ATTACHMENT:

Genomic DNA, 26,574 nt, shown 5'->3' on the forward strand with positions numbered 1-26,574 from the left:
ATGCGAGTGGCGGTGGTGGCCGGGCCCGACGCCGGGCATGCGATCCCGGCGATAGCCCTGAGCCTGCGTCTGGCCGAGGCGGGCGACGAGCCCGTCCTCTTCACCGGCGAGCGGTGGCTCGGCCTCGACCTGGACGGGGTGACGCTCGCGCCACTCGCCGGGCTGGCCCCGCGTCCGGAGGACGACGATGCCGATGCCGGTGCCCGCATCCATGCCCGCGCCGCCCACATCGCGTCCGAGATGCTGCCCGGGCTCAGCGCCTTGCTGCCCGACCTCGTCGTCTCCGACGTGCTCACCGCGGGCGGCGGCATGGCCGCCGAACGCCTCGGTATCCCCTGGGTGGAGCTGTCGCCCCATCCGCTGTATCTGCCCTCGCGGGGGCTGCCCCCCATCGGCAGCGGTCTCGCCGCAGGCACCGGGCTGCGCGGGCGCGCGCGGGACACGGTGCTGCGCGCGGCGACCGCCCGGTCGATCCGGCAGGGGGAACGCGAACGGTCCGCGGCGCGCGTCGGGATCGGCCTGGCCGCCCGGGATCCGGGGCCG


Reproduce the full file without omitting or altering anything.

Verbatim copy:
Genomic DNA, 26,574 nt, shown 5'->3' on the forward strand with positions numbered 1-26,574 from the left:
ATGCGAGTGGCGGTGGTGGCCGGGCCCGACGCCGGGCATGCGATCCCGGCGATAGCCCTGAGCCTGCGTCTGGCCGAGGCGGGCGACGAGCCCGTCCTCTTCACCGGCGAGCGGTGGCTCGGCCTCGACCTGGACGGGGTGACGCTCGCGCCACTCGCCGGGCTGGCCCCGCGTCCGGAGGACGACGATGCCGATGCCGGTGCCCGCATCCATGCCCGCGCCGCCCACATCGCGTCCGAGATGCTGCCCGGGCTCAGCGCCTTGCTGCCCGACCTCGTCGTCTCCGACGTGCTCACCGCGGGCGGCGGCATGGCCGCCGAACGCCTCGGTATCCCCTGGGTGGAGCTGTCGCCCCATCCGCTGTATCTGCCCTCGCGGGGGCTGCCCCCCATCGGCAGCGGTCTCGCCGCAGGCACCGGGCTGCGCGGGCGCGCGCGGGACACGGTGCTGCGCGCGGCGACCGCCCGGTCGATCCGGCAGGGGGAACGCGAACGGTCCGCGGCGCGCGTCGGGATCGGCCTGGCCGCCCGGGATCCGGGGCCG